Because most of the emergency information has been transmitted in English, she said, many in the area’s large Hispanic community haven’t been getting updates, and she urged people to come to the shelter for information.

“Usually it’s the minority groups that get sidetracked; that don’t know what’s going on,” she said.

Difficult decisions

Firefighters battling the Carlton complex blaze Monday had at their disposal 11 helicopters and 132 fire engines, according to a report put out by the National Interagency Coordinating Center.

But the fire was only 2 percent contained Monday night, according to the report.

The fire was reported 16 percent contained Tuesday morning.

Inslee cited a shortage of equipment such as helicopters to aid fire-suppression efforts.

“From the fire standpoint, our state is stretched beyond imagination,” he said, adding later: “These firefighters are having to make very difficult priority decisions.”

Battling a fire this big — the Carlton complex fire has burned an area 4.5 times the size of Seattle — demands an army of resources.

Water trucks and fire engines must be staffed, fueled and repaired. Hundreds of men and women at each of the three command centers must be fed and showered. Equipment and supplies must be procured. Payroll must be up to date.

The Liberty Bell school serves as the nerve center for fighting the northern part of the Carlton complex fire. In a home-economics room, administrators discuss where to send fire engines and crews. They decide what kind of strategies — digging fire lines, protecting structures, making airdrops of water and fire retardant — will be used and where.

A human-resources department is in a small corner office. Since the area is without electricity — the fire took out power last week — it is lit by two battery-powered lanterns. Down the hall is a medical room, an information office and rooms where night-shift firefighters sleep.

And the grounds around the school are dominated by hundreds of tents for firefighters, who have come from all over. Licenses plates in the parking lot read California, Oregon, Wyoming, Montana, Idaho.

John McDonald, 58, the camp’s logistics section chief, said firefighters and other workers have come from almost every state.

McDonald’s job is to make sure the camp — mobile showers, laundry services, mess hall, lunch stations, supply units, radios and more — run smoothly.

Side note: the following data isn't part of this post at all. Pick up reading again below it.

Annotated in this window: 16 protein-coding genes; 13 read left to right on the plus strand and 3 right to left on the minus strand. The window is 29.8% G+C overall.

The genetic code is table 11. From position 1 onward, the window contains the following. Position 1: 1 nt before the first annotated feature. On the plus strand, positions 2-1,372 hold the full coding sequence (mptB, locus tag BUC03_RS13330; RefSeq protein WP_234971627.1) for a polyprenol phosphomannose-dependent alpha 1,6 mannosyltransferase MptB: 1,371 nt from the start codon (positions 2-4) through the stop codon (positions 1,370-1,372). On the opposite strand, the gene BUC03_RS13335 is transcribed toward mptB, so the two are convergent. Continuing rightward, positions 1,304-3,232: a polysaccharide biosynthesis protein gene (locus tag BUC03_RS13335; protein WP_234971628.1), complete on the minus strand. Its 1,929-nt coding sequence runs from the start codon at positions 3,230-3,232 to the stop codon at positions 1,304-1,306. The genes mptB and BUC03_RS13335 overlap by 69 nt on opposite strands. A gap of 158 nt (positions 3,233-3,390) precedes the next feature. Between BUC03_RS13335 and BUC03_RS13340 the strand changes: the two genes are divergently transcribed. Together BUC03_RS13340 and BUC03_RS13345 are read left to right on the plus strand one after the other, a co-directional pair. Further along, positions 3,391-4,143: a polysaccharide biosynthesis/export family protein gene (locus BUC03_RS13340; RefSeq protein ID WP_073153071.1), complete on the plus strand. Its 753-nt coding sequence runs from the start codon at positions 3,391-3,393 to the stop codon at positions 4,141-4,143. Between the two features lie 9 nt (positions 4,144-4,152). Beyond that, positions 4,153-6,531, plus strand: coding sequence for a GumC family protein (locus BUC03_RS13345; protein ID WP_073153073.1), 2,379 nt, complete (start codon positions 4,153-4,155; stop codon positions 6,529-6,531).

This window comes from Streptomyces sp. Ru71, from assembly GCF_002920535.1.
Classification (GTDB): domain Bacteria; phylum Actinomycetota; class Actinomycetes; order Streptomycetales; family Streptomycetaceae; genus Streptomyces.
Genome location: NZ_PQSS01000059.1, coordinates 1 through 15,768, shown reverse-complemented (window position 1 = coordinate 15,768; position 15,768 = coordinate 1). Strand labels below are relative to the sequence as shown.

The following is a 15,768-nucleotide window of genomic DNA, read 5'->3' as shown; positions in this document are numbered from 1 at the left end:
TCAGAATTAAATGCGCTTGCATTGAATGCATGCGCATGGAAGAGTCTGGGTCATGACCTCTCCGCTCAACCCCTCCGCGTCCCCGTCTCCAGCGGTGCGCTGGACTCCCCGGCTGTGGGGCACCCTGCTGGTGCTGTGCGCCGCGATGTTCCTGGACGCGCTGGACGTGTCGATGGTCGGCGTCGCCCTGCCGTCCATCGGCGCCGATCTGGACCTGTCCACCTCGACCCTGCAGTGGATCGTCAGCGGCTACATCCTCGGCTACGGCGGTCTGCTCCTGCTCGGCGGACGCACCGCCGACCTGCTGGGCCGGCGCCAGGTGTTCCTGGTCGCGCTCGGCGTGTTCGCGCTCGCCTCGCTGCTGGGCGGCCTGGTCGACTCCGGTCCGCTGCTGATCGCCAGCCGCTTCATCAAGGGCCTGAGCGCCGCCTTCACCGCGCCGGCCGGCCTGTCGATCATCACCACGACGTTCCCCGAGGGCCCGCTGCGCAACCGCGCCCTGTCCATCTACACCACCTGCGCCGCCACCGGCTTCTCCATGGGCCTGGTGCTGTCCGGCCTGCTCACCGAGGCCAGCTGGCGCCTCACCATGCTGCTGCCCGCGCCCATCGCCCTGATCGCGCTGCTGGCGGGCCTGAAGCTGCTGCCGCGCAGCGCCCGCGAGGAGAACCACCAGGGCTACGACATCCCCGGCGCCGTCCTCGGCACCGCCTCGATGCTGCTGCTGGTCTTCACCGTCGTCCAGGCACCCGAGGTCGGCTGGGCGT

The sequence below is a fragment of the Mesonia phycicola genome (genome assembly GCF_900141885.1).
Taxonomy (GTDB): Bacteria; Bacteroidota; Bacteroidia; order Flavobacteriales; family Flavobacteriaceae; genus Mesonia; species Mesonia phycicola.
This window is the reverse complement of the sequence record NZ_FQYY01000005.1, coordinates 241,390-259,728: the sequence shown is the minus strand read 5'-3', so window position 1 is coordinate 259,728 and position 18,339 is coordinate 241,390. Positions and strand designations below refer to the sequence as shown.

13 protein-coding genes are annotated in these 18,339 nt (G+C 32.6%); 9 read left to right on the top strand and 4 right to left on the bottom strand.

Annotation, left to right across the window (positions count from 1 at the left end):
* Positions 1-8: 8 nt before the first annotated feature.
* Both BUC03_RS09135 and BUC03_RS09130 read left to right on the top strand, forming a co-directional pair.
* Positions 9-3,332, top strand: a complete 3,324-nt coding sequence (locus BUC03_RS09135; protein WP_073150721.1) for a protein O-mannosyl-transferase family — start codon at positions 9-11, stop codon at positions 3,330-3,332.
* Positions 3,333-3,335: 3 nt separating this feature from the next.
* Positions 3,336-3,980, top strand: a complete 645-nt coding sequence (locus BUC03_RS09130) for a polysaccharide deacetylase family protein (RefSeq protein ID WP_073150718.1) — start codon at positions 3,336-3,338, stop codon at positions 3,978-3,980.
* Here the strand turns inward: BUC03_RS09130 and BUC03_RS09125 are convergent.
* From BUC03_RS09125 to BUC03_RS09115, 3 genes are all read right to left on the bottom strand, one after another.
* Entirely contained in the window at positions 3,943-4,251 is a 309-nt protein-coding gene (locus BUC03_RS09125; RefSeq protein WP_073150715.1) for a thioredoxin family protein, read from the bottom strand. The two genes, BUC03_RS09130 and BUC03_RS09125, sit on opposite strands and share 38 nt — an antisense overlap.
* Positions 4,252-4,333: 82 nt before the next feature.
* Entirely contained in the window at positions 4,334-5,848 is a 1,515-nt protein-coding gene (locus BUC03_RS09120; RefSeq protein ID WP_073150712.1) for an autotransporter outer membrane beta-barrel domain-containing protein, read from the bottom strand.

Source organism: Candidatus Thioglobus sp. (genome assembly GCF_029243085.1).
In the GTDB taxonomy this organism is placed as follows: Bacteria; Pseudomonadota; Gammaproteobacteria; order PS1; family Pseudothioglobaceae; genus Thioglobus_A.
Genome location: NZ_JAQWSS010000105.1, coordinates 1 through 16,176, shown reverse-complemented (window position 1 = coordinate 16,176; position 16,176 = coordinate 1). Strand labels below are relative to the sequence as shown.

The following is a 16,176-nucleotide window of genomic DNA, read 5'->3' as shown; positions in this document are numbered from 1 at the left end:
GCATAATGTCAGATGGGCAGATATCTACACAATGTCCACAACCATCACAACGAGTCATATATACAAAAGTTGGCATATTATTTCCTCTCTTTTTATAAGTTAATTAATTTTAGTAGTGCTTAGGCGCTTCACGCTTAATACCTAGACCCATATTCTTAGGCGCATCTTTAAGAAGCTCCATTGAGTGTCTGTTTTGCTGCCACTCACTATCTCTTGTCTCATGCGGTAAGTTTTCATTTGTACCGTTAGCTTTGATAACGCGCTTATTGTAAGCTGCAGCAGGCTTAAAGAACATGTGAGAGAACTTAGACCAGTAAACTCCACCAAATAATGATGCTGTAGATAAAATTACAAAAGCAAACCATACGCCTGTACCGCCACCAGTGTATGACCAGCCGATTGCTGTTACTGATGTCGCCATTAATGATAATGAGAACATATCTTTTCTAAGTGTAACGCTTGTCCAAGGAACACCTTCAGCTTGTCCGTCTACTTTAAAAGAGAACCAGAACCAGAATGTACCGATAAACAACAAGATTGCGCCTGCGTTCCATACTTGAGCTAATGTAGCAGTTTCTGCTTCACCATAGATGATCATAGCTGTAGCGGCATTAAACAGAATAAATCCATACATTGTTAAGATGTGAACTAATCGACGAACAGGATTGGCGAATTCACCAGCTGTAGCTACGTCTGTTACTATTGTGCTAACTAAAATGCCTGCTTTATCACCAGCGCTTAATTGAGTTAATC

And he says it mostly has, aside from the camp losing power Thursday.

“We had to move pretty quickly to adjust to those needs,” McDonald said. As of Monday afternoon, the camp relied on a series of generators for everything from lighting to cooking.

Biggest fire recorded

The Carlton complex fire, which accounts for roughly three-quarters of the acreage burning in Washington, grew by Tuesday morning to 250,136 acres (about 380 square miles). That made it the largest wildfire in recorded history in Washington.

It surpassed the 1902 Yacolt Burn in Southwest Washington, which, according to the U.S. Department of Agriculture, destroyed nearly 239,000 acres.

The 1902 fire, with no overall firefighting effort, killed 38 people in Clark, Cowlitz and Skamania counties and destroyed 146 homes.

The Carlton fire has destroyed 154 structures, according to Paul Gibbs, spokesman for fire crews on the Carlton complex fire. That includes 150 single-family homes, three multifamily residences and one commercial building.

Homes were still in danger. Monday evening, on its Facebook page, the Okanogan County Sheriff Office ordered evacuations of endangered areas.

One person has died. An Okanogan County resident, Rob Koczewski, 67, died of a heart attack Saturday after trying to save his Carlton-area home from flames.

There are five other fires of notable size in Washington — Saddle Mountain fire near Vantage, Chiwaukum Creek fire near Leavenworth, Mills Canyon fire north of Wenatchee, R Road fire east of Chelan and Watermelon Hill fire south of Cheney. There also are dozens of smaller fires, according to Sandra Kaiser of the state Department of Natural Resources.

Times reporters Andy Mannix and Jack Broom added to this report.Joseph O’Sullivan: 206-464-2201 or josullivan@seattletimes.com.